Tracking Pace of Play




Pace of play is probably the hottest topic in golf, aside from the occasional golf magazine cover flare-up. My golf friends and I discuss pace of play often. I mainly golf with other women and we tend to be the only female presence on course. Except for the beverage cart girls (and they are always girls). Anyway, when we play, we are very conscious of being good stewards of the game. An interesting thing I have observed is that we often look back to see if there is a group behind us waiting for us to complete a hole and we constantly remind each other to stay golf ready. However there is never a discussion about how slow the group ahead of us is playing when we have to wait.


The generally accepted time it should take to complete a hole of golf for recreational golfers is 15 minutes. Some golf courses even set maximum allowable times to play a full round. I decided to time my friends and I to see how long it actually took us to play each hole and see how we could speed up our pace.


A friend and I went to a local 18 hole Par 54 course to get in a round. All the holes were Par 3s, and only walking carts are allowed. This course tends to stay fairly crowded and it is not uncommon to see groups of two or five players. Having played this course before, we were familiar with the layout, the more challenging holes, and the location of the most aggressive squirrels. We tend to chat as we play and takes pictures, but on this day it was all business. Chatting was kept to a minimum, cell cameras were off and we set out to play a fast paced game of golf.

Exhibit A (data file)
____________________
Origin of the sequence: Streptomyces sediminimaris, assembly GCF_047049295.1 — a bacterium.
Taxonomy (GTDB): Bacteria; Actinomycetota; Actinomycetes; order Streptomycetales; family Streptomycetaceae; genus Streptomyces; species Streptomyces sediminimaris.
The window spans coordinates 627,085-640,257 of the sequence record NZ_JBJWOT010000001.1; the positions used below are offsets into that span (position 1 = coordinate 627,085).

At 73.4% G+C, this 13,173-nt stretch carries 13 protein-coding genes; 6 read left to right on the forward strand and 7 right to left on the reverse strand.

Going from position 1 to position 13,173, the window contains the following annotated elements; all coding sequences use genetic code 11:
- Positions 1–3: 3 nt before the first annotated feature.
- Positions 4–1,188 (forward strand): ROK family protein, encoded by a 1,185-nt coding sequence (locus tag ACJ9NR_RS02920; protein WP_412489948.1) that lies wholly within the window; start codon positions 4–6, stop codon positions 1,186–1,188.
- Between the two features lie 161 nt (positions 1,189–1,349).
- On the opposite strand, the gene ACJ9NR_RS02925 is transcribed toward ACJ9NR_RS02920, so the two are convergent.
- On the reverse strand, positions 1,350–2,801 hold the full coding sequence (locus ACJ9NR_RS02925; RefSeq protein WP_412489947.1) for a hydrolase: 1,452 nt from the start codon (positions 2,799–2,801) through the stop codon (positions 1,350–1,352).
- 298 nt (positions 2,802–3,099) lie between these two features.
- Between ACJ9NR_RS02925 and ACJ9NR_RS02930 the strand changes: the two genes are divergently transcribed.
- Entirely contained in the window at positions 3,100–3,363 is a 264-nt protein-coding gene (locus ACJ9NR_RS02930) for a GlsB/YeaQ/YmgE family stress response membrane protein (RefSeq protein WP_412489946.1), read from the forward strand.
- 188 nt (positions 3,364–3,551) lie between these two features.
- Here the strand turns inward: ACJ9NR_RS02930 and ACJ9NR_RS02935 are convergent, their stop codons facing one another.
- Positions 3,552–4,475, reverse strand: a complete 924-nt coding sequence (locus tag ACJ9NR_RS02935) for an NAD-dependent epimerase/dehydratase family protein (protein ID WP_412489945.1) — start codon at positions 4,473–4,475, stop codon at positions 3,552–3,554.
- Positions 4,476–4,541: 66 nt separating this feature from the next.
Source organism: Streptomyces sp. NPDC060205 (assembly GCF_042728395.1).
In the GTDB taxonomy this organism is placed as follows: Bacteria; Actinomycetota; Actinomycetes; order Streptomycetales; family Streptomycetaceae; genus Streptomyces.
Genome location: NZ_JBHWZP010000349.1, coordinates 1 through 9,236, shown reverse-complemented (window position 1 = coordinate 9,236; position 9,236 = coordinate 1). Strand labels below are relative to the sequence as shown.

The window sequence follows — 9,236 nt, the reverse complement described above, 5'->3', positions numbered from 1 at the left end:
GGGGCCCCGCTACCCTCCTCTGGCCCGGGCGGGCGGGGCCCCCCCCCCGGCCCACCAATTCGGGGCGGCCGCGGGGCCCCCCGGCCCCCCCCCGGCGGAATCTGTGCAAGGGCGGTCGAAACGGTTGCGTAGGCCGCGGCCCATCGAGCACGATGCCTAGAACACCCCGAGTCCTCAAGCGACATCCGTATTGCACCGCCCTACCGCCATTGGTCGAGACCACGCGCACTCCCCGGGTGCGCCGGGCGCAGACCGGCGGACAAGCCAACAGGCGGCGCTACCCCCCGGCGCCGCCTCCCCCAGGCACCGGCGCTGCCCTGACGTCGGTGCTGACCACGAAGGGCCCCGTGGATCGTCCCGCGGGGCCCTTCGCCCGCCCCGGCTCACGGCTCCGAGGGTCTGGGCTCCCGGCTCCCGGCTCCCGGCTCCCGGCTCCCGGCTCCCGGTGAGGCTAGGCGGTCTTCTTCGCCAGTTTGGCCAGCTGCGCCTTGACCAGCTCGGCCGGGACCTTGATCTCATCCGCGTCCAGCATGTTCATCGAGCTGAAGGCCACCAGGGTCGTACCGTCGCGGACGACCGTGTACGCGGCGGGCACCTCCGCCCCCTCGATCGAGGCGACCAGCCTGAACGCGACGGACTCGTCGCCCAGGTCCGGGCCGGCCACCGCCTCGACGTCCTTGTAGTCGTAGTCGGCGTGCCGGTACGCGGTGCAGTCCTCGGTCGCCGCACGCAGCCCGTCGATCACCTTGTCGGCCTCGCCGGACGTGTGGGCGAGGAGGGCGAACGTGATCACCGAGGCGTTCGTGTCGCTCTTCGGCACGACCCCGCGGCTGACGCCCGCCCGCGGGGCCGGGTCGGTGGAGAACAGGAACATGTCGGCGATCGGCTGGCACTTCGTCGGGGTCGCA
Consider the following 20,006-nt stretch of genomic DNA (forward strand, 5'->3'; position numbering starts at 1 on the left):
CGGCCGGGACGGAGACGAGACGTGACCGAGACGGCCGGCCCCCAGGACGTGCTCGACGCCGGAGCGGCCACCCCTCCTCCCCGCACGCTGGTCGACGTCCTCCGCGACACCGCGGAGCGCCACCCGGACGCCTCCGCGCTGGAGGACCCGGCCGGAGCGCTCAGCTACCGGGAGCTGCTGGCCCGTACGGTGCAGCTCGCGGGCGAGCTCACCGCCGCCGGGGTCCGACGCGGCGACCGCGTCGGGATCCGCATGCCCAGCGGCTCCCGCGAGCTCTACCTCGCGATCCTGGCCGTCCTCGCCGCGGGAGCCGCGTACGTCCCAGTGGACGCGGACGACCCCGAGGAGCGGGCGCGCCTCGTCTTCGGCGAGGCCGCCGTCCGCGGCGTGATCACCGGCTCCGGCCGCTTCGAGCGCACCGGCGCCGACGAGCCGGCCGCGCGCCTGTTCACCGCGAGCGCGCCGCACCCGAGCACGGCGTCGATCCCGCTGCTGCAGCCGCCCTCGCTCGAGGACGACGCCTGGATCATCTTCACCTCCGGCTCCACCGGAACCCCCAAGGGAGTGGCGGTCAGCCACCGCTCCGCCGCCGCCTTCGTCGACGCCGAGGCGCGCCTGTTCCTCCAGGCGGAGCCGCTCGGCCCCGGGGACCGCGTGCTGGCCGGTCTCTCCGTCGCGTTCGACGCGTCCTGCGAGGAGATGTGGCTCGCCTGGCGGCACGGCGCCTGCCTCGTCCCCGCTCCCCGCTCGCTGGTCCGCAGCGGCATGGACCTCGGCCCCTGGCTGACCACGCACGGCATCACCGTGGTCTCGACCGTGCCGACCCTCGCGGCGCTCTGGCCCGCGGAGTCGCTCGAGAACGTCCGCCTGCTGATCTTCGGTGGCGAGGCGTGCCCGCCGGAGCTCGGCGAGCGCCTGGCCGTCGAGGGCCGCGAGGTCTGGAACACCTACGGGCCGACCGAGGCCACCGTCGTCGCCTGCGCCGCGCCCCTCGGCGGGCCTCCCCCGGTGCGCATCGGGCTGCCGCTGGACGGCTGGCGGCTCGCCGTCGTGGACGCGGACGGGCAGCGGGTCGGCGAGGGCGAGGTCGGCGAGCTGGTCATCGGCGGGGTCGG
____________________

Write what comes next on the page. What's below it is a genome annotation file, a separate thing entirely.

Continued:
I only timed our start time for each hole, not the amount of time we waited for the group ahead of us to finish. There was a back-up on the front nine. The back nine opened up around hole 12. The shortest hole took 5 minutes to finish. The longest took 11 minutes. We averaged 8 minutes per hole. The entire round took 2 hours and 24 minutes. So, based on the generally accepted time it takes to play a round of recreational golf, we played at a decent pace.


A couple of weeks later, I played in a foursome on an 18 hole Par 75 course. We had driving carts this time and were practically paranoid about playing too slowly, so it took a couple of holes to settle down and focus. There was a significant back up on the front nine and we had to wait 2 to 3 minutes before we could tee off. We chatted, took a few golf photos to document our day and really focused on our games. The shortest hole took us 9 minutes to play and the longest 19 minutes. Surprisingly, we averaged 15 minutes per hole for the day. However, it took us 5 hours and 20 minutes to finish the round. Allowing for a 20 minute break after the 9th hole, it still took 5 hours.


So, overall, our pace of play during these two outings was good. So why do we as women often feel so rushed when we play golf? One reason is because people often expect us to play slowly simply because we’re women. Sometimes, the guys behind us will tee off before we finish playing a hole. They won’t know that we had to wait to tee off and assume we are the hold up. This is rude and selfish. Our time is just as valuable as theirs. And as much as we enjoy the game, we don’t want to be on the course all day either. As more women learn to play the game, and play well, the tide will turn. Until then ladies, let’s continue to get out there and play.


Shanon Lampkins 

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Author: Shanon Lampkins -

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